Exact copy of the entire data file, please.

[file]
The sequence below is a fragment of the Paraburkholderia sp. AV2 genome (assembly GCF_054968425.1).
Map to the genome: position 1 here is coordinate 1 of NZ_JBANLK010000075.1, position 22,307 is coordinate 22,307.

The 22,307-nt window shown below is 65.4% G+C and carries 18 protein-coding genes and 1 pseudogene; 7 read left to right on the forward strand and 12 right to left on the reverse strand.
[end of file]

The sequence below is a fragment of the Paraburkholderia sp. AV2 genome (assembly GCF_054968425.1).
Map to the genome: position 1 here is coordinate 1 of NZ_JBANLK010000075.1, position 22,307 is coordinate 22,307.

The 22,307-nt window shown below is 65.4% G+C and carries 18 protein-coding genes and 1 pseudogene; 7 read left to right on the forward strand and 12 right to left on the reverse strand.